The seventh edition of The Relation of a Journey begun an. Dom. 1610, in four books combined the four books into a single volume, printed for John Williams junior at The Crown in Little Britain in London, 1673.[4] This compilation volume included Sandys’ travels to all above mentioned locations, the first book containing a history of the state of the Turkish Empire, describing their laws, government, policy, military, justice system and commerce.[4] The first book also included Sandys’ description of the Mohammedan religion (Islam), a description of Constantinople and the manner of living of its sultan, and a study of Greece and Greek religion and customs.[4] The second book of The Relation of a Journey focused on Egypt and the surrounding area. Sandys gives an account of Egyptian antiquity and culture, as well as his voyage on the Nile river. The second book also includes descriptions of Armenia, Cairo, Rhodes, and a brief history of Alexandria, in decline during the time of Sandys’ visitation. His is the last mention of the tomb of Alexander the Great, although it is likely a mere repetition of the description given by Leo Africanus the earlier century.[13] The third book of the series is a description of Palestine, the Holy Land and the Jewish and Christians living there at the time. In the fourth and final volume of the series present in the compilation Sandys Travels, Sandys discusses Italy and describes the islands near it: Cyprus, Crete, Malta, Sicily and the Aeolian Islands.[4] The final volume also includes Sandys’ account of cities and other places of note he visited, amongst which Venice, where his journey began, and Rome. The compilation of these four works, Sandys Travels, includes fifty maps and images.[4]


Sandys adopted English Arminian theological views that were reflected in his writings. He included anti-calvinist commentaries in his Paraphrase upon the Psalms" (1636).[14] He later translated Christus Patiens (1639) a theological and political drama of Arminian theologian Hugo Grotius.[15]


His brother Edwin Sandys (same name as his father) was a politician and an influential member of the London Virginia Company. George Sandys was an uncle of Richard Lovelace (1618–1657), an English poet in the seventeenth century.[1]

Family tree of Edwin Sandys, Archbishop of York
William Sandys
Edwin Sandys
Archbishop of York
Miles Sandys MP
(c. 1520–1601)
Baronet, 1611
Sir Samuel Sandys MP
Sir Edwin Sandys MP
also James, William,
Margaret (Aucher),
Thomas, Henry
Sir Miles Sandys Bt MP
Anne Sandys
(1570–c. 1629)
m. Sir William Barne
George Sandys
Sir Edwin Sandys MP
(c. 1564–1608)
m. Elizabeth, dau. of
William, 3rd Baron Sandys
Sir William Sandys
Sir Edwin Sandys MP
Henry Sandys MP
(c. 1607–1640)
Edwin Sandys
(d. 1642)
killed in Civil War
Sir Miles Sandys Bt
(d. 1654)
Anne Barne
m(1) Sir William Lovelace
m(2) Jonathan Browne
Henry Sandys,
5th Baron Sandys

(d. 1644)
killed in Civil War
m. Jane, dau. of
Sir William Sandys
Sir Miles Sandys MP
(c. 1601–1636)
William Sandys MP
(c. 1607–1669)
Sir Samuel Sandys MP
Sir Richard Sandys
(d. 1669)
Richard Lovelace
Francis Lovelace
(c. 1621–1675)
Govr. of New York
William, 6th Baron
Henry, 7th Baron
Edwin, 8th Baron
Baronet, 1684
Samuel Sandys MP
(c. 1637–1701)
Sir Richard Sandys Bt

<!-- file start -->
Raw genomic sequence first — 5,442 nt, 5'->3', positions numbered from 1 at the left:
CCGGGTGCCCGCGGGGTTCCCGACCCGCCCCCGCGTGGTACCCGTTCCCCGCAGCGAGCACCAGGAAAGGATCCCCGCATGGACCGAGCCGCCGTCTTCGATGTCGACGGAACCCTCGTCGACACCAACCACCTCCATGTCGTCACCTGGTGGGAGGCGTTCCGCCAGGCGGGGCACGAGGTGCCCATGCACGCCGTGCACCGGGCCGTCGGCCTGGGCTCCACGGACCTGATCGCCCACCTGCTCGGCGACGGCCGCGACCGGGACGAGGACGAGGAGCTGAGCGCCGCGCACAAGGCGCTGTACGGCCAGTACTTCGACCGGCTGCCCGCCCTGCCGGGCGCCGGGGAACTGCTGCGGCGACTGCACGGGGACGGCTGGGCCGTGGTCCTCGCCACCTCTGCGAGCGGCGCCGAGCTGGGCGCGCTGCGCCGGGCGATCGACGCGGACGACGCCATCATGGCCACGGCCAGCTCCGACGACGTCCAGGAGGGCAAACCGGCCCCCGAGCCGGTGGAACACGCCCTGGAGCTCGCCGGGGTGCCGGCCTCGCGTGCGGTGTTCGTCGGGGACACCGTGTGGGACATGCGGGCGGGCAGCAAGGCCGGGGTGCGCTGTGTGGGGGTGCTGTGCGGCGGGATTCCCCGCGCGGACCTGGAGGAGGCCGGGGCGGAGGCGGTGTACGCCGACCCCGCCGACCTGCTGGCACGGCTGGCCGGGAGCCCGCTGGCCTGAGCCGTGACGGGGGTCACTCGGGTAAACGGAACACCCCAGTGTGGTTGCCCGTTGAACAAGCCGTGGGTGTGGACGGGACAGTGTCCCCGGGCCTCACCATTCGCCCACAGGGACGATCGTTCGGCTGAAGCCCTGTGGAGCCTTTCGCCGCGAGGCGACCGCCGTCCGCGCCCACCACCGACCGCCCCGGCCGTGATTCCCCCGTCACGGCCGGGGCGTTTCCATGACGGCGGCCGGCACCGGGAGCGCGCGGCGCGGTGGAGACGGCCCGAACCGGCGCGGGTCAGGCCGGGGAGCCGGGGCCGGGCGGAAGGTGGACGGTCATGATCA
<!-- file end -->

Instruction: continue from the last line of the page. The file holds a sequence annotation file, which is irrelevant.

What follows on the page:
James Madison
U.S. President
Edwin Sandys MP
Baron Sandys, 1743
Samuel Sandys,
1st Baron Sandys

Chancellor of the Exchequer
Edwin Sandys,
2nd Baron Sandys

Martin Sandys
Baron Sandys, 1802
Mary Sandys,
1st Baroness Sandys

m. Arthur Hill, 2nd
Marquess of Downshire
Marquesses of Downshire
Barons Sandys

Disambiguation pages: Edwin Sandys · Henry Sandys · Miles Sandys · Samuel Sandys
See also: Marquesses of Downshire family tree

See also[edit]

Notes and references[edit]


  1. ^ a b Sandys, George, in: Encyclopædia Britannica online.
  2. ^ Ellison 2002, p. 251.
  3. ^ "Sandys, George (1578–1644), writer and traveller". Oxford Dictionary of National Biography (online ed.). Oxford University Press. 2004. doi:10.1093/ref:odnb/24651. (Subscription or UK public library membership required.)
  4. ^ a b c d e f g Sandys, G. (1673 [1615]). Sandys Travels. London: R. and W. Leybourn.
  5. ^ a b c d e Chisholm 1911.
  6. ^ Books, John J. Burns Library of Rare; College, Special Collections at Boston (15 October 2014). "George Sandys, the Ethnographer: A Man Before His Time". John J. Burns Library's Blog. Retrieved 28 February 2019.
  7. ^ "George Sandys – George Sandys Poems – Poem Hunter". Retrieved 28 February 2019.
  8. ^ Montefiore, Simon Sebag (27 January 2011). "Chapter 7: Ottomans". Jerusalem: The Biography. Orion. ISBN 978-0-297-85864-5.
  9. ^ Ellison, 2002, p. 66
  10. ^ Ellison, 2002, p. 77
  11. ^ Ellison, 2002, p. 80
  12. ^ Montagu, M. W. (1763). Turkish Embassy Letters. United Kingdom: Becket and De Hondt.
  13. ^ J Saunders, Nicholas (2007). Alexander's Tomb: The Two-Thousand Year Obsession to Find the Lost Conqueror. Hachette. p. 106. ISBN 9780465006212. Retrieved 7 March 2022.
  14. ^ Ellison 2002, p. 182. The marginal notes of the Geneva Bible had read strict predestinarianism into the Psalms, but Sandys would have none of this. Instead he included unmistakably anti-calvinist sentiments in one of his psalms.
  15. ^ Ellison 2002, p. 182, .. Later in his career Sandys would search out the origins of true Arminianism in the Low Countries, translating a play by one of Arminius' strongest supporters, Hugo Grotiues: as we shall see, the theology remains distinctively Arminian [...]


  • Ellison, James (2002). George Sandys: Travel, Colonialism, and Tolerance in the Seventeenth Century. Cambridge, UK: D.S. Brewer.